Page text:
Putting New Employees on the Job

Practice owners bring on new employees for a variety of reasons. Often, when practices are undergoing expansion of production and income, they require increased staffing. Or, due to poor past hiring procedures practice owners find that they have to replace some employees who are poor performers. There is a natural attrition rate as well when a staff member moves out of town, gets a higher paying job, etc.

Many past Practice Solution articles have been written on numerous aspects of our successful hiring procedures, including testing, how to conduct proper interviews, how to weed out non-qualified candidates, legally acceptable and unacceptable questions to ask, etc. This article will cover what to do once you have decided to hire a new staff member. The first thing to do is have them complete all appropriate paperwork. This would include signing whatever employment contract you use as well as having them read all of the appropriate office policies and attesting to having read them.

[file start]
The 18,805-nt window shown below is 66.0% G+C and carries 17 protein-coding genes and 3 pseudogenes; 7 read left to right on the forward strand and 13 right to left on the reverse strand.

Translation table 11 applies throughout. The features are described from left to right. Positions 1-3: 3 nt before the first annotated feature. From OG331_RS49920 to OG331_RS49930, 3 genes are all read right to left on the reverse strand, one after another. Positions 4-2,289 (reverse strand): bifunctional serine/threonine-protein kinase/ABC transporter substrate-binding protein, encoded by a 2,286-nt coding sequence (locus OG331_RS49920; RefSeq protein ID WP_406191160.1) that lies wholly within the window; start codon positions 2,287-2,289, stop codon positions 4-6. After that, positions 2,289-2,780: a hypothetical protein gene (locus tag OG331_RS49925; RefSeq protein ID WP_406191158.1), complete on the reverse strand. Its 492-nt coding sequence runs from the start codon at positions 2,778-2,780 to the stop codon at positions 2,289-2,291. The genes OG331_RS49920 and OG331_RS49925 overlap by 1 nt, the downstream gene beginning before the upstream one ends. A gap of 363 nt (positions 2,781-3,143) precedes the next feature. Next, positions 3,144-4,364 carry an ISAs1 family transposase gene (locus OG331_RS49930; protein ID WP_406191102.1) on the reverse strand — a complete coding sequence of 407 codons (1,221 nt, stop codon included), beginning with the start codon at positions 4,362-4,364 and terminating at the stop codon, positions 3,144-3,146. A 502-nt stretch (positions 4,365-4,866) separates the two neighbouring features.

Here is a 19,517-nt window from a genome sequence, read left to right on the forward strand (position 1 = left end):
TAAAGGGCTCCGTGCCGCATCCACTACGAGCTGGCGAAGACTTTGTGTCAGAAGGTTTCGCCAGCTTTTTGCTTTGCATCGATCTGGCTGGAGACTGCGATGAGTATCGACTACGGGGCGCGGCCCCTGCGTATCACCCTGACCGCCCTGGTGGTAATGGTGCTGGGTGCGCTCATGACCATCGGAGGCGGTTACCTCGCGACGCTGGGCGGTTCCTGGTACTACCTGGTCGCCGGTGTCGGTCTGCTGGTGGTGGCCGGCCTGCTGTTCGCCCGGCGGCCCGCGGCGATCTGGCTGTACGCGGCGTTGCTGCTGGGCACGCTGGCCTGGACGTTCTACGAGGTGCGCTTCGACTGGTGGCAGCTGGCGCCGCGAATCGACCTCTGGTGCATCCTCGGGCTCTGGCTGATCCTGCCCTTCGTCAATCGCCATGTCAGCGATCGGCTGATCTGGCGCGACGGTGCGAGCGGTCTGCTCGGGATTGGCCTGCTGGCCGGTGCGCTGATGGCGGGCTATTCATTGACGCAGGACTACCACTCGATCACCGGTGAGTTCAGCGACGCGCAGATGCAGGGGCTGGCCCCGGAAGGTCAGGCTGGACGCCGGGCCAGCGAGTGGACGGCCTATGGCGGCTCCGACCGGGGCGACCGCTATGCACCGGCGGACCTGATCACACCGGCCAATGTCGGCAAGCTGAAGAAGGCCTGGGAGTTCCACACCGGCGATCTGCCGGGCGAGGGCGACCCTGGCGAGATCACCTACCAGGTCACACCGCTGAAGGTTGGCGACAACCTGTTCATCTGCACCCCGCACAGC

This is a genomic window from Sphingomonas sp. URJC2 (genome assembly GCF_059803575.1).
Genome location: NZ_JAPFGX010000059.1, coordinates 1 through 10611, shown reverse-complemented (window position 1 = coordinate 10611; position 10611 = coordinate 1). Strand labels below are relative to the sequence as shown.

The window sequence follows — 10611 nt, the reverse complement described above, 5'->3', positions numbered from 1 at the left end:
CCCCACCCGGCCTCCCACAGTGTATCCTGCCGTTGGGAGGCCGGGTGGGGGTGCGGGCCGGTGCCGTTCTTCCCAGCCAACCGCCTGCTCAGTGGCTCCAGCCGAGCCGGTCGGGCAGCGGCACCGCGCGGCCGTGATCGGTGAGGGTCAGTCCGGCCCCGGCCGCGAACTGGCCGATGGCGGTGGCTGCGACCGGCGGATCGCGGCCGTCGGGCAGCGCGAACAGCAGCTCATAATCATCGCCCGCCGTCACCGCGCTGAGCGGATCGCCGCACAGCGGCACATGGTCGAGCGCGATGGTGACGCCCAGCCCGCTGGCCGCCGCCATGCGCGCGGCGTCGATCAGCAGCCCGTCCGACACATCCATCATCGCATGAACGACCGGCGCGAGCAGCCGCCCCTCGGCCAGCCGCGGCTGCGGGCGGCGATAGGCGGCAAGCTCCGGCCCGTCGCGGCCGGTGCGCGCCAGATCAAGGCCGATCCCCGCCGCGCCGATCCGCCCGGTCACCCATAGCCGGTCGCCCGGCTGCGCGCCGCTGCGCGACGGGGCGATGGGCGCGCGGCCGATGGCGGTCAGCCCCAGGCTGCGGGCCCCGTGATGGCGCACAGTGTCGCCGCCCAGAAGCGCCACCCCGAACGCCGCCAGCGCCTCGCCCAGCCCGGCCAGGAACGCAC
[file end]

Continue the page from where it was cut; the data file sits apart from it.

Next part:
Personnel File

A personnel file is vital for maintaining proper documentation on every employee. You can set yourself up for legal problems in the future if you don’t have this properly in place. Therefore, creating a personnel file for the new employee is one of the first things you should do after hiring the person.

The office manager should create a personnel file for the new employee which contains:

  • The full job application and the resume turned in during the hiring process.
  • Any other forms used in the hiring process.
  • Any tests taken.
  • Any interview notes, write ups, etc.
  • Employment contract.
  • A copy of the policies the new employee read and signed.
  • A checklist of everything the office manager will be doing with the new employee to bring them onto the job. Make sure the checklist is filled out as each item is done.